Greg MacPherson Gets Happy with New Album and Record Label
Published Sep 06, 2011Winnipeg's great shining singer-songwriter hope, Greg MacPherson, is not going to do the ol' five-years-between-albums thing again. He's been there, done that, and he's already following up last year's Mr. Invitation with the new full-length Disintegration Blues. The album was released on vinyl in January overseas through Play/Rec Records and today (September 6) will see a North American release on CD through MacPherson's newly launched Disintegration Records imprint.
"It was recorded for a European release," MacPherson explains to Exclaim!. "I had wanted to put it out here but [previous North American record label] Smallman closed their doors, so I was left without a label, wondering if I should bother with a label or not. Then I thought, why not have my own label? Plus, I was working with so many really strong local bands that I thought maybe this could be a good vehicle for all of us to further our recording careers or give us a little bit more power in terms of what we can release, when, and why."
MacPherson is enthusiastic when talking about his new label, the sense of togetherness the bands on it have (they all share members), and the idea of having a musical home that makes more sense for his own releases (he's tended to be the odd act out on his labels in the past). For him, Disintegration Records is the culmination of many years of experiences gained from working with different record labels.
"It's kind of a community, and we're stronger together than we are on our own, that's for sure," he says. "This label is exciting for me because it does a good job at placing our work as artists in a place that will be very easily understood. We're going to be with other artists that sound... not like us, but have a similar approach to our work. I'm really excited about it. I think it's going to be a good year, and I'm excited for folks to hear the other records."
So, just like that, a new label is born and MacPherson, who will be playing two nights in Winnipeg in September (details are below) has a new CD out on home turf. The album is a good counterpoint to Mr. Invitation's more band-oriented sound, Disintegration Blues taking a more singer-songwriter approach in both sound and feel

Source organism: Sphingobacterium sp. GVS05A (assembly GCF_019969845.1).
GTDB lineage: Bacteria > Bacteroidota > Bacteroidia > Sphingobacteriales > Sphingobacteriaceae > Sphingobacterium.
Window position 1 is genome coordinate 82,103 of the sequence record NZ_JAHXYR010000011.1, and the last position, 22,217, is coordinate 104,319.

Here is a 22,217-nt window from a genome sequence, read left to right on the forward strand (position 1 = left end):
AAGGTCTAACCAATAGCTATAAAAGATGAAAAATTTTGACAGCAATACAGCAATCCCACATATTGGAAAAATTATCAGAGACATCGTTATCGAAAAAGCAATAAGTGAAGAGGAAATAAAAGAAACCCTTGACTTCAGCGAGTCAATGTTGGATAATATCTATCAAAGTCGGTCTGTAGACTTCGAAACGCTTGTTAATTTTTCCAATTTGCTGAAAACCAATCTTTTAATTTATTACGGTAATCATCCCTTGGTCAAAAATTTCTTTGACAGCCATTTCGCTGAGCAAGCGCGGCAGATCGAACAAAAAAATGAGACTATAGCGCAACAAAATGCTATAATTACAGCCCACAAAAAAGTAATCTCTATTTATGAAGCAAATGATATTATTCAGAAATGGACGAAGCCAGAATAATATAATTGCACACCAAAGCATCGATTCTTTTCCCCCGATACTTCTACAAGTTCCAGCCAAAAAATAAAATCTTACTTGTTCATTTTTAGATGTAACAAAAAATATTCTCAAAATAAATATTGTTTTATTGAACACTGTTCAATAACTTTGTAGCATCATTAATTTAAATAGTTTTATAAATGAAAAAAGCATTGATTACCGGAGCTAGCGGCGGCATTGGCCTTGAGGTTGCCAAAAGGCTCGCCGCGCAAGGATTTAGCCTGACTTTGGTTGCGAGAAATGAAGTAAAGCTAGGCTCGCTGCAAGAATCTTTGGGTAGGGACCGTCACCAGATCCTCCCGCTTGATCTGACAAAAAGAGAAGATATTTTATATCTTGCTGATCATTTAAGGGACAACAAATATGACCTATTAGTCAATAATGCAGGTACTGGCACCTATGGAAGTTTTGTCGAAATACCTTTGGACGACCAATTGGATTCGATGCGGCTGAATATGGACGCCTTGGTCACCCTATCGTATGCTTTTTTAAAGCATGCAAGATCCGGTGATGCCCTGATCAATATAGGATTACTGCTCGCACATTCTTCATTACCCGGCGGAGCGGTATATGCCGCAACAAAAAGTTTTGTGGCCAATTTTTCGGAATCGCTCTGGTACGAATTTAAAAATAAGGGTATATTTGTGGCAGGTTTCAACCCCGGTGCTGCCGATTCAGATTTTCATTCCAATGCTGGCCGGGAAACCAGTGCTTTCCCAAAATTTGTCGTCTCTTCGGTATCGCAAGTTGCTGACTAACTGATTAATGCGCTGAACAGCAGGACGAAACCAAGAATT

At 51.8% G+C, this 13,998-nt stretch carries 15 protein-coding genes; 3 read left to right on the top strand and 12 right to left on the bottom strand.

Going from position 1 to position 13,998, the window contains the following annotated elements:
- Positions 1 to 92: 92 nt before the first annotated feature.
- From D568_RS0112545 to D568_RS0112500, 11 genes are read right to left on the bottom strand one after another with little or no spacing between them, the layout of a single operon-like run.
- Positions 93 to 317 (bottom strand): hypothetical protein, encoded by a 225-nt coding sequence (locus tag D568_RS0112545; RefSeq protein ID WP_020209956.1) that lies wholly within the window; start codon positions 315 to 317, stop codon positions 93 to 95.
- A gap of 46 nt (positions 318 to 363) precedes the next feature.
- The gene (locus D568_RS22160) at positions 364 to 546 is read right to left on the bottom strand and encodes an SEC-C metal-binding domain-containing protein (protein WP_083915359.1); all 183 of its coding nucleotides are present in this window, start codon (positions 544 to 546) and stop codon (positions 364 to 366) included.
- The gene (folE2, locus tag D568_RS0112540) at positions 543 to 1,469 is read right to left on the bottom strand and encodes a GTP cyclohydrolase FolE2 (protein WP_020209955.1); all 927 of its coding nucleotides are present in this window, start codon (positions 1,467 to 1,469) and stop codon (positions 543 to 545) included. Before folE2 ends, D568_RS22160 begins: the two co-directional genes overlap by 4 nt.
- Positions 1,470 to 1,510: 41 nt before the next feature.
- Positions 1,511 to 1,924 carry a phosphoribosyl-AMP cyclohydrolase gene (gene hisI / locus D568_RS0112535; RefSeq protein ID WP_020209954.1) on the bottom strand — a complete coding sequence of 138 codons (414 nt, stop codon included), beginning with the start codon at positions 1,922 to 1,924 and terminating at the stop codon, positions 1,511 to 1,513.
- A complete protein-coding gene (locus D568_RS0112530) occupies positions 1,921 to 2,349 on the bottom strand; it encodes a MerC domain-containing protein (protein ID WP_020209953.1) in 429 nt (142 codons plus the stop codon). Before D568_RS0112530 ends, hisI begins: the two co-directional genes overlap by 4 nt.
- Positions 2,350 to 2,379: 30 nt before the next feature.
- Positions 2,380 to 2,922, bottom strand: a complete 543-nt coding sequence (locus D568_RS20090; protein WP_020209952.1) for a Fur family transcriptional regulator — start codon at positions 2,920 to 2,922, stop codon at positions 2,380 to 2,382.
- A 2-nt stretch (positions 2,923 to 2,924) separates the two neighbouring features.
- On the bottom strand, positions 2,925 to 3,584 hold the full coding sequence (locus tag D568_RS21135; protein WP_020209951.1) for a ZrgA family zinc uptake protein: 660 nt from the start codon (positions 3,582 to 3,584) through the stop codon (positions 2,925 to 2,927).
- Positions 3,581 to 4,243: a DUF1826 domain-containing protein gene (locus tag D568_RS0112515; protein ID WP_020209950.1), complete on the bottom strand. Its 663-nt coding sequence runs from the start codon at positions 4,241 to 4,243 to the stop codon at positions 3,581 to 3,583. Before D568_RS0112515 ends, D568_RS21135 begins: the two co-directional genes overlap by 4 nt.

"Mr. Invitation was my attempt of a document of the band I'd been playing with for a really long time," he says. "It was more reflective of how we sounded live as a rock band. Some of the songs were collaborations with some of the people I'd been playing with. But a lot of it was written specifically for the band, with the exception of one or two songs. It was less of a singer-songwriter effort and more of a group effort, musically.
"The new record is much more of a singer-songwriter record. In terms of the songs, there are more stories, there are more varied arrangements, where you're not just hearing bass, drums and guitar. I've got all kinds of weird stuff going on on some of the songs. There are songs where I did all the tracking myself, recorded all of the drumming myself... this record, more so than Mr. Invitation, is a Greg MacPherson record."
And on this record, more so than any other Greg MacPherson record, he actually sounds happy. Opening track "Party at Greg's," for example, is the most uplifting the man has ever sounded in his music. The influence for the new tone? Simple: he's been having some parties for the first time in his life, and it's going great.
"I'd never really had a party at my house. And I'd never had a birthday party since I was a kid. And my wife, she loves having parties, so she got me kind of interested in doing that a lot more now," he laughs. "So I'm turning over a new leaf and trying to have some parties. It's part of this whole process of just trying to write material too that's not super dark. I get into this mode where it's just so much easier to write music that's emotional and mining the darker side of experience. That song, I wrote it as a happy song and I was really excited that it actually worked."
9/9-10 Winnipeg, MB - West End Cultural Centre